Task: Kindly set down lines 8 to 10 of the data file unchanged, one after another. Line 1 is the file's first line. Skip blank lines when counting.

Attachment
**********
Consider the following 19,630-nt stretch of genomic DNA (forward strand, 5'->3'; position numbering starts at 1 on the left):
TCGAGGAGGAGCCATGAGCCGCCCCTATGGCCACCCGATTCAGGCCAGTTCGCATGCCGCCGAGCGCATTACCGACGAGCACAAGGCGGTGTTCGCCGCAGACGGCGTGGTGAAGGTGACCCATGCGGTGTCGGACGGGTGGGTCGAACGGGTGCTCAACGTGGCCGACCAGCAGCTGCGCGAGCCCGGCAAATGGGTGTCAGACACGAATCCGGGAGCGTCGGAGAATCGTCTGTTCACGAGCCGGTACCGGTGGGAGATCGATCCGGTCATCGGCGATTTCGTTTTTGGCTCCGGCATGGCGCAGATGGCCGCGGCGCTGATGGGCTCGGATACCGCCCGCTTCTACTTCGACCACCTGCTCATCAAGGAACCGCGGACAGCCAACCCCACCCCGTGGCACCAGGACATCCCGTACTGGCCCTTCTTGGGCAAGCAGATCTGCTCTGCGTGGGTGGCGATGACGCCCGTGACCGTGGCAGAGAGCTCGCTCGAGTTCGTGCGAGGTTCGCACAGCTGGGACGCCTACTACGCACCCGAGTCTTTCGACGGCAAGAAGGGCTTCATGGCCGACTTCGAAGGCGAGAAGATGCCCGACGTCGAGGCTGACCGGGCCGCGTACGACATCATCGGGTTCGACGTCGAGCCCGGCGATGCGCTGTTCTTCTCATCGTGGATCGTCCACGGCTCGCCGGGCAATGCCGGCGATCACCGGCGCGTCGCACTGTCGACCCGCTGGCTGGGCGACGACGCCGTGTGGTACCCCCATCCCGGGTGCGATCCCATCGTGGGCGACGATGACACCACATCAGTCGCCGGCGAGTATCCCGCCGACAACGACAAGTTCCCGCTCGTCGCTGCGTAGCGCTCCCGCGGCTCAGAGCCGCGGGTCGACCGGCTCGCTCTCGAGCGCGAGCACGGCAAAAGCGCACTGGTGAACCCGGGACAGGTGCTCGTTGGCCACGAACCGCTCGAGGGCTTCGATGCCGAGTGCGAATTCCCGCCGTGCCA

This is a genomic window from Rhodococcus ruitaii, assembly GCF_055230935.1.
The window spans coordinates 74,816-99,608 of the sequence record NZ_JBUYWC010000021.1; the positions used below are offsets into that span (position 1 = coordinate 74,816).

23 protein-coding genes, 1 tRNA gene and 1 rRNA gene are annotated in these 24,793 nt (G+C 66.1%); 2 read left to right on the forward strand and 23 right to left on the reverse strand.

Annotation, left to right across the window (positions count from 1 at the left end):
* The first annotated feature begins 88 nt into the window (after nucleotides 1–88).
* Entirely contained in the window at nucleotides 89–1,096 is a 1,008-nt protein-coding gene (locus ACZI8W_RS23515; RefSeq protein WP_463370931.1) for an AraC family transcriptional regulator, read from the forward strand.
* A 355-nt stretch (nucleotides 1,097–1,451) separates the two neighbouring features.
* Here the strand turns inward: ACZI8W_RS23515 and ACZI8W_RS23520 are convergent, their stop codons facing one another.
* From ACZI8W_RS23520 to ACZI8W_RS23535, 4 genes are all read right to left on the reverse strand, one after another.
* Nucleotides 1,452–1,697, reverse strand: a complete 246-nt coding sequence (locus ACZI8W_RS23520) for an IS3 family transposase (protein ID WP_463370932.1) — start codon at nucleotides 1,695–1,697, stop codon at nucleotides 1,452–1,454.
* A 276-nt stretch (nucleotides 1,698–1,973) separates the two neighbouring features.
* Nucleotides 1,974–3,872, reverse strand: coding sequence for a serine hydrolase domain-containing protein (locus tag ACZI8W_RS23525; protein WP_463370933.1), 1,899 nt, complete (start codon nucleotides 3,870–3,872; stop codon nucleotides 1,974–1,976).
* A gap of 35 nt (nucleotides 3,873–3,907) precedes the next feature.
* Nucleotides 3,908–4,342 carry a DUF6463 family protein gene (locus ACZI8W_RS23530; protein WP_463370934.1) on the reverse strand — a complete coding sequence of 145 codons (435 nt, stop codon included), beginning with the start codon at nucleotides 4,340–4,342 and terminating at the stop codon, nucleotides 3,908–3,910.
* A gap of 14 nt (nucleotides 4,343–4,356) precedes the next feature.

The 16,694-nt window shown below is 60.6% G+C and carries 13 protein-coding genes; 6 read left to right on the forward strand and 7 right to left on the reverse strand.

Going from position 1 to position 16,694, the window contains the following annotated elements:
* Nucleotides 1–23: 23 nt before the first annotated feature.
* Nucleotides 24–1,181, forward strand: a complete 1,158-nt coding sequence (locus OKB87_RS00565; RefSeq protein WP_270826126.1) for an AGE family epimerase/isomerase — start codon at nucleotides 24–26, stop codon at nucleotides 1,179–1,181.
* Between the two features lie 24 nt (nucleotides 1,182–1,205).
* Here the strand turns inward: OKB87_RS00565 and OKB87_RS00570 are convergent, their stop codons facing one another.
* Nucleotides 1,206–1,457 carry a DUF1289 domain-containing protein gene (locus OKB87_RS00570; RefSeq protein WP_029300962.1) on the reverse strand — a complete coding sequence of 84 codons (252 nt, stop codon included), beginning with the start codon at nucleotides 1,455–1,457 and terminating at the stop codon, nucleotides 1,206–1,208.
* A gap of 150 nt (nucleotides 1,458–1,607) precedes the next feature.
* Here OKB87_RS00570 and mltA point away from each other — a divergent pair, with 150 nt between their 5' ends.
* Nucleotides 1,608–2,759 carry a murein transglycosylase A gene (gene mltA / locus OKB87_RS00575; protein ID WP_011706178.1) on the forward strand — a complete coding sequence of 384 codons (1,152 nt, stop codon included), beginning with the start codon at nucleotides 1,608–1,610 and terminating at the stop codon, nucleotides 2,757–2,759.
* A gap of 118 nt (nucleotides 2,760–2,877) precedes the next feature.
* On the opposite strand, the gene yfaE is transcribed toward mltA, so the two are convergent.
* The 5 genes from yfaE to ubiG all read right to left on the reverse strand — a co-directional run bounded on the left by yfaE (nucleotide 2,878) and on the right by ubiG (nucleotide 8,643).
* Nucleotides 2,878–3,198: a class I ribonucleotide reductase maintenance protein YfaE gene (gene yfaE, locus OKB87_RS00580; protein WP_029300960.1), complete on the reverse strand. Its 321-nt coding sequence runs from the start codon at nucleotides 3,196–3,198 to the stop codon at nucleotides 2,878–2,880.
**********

* Entirely contained in the window at nucleotides 89–1,096 is a 1,008-nt protein-coding gene (locus ACZI8W_RS23515; RefSeq protein WP_463370931.1) for an AraC family transcriptional regulator, read from the forward strand.
* A 355-nt stretch (nucleotides 1,097–1,451) separates the two neighbouring features.
* Here the strand turns inward: ACZI8W_RS23515 and ACZI8W_RS23520 are convergent, their stop codons facing one another.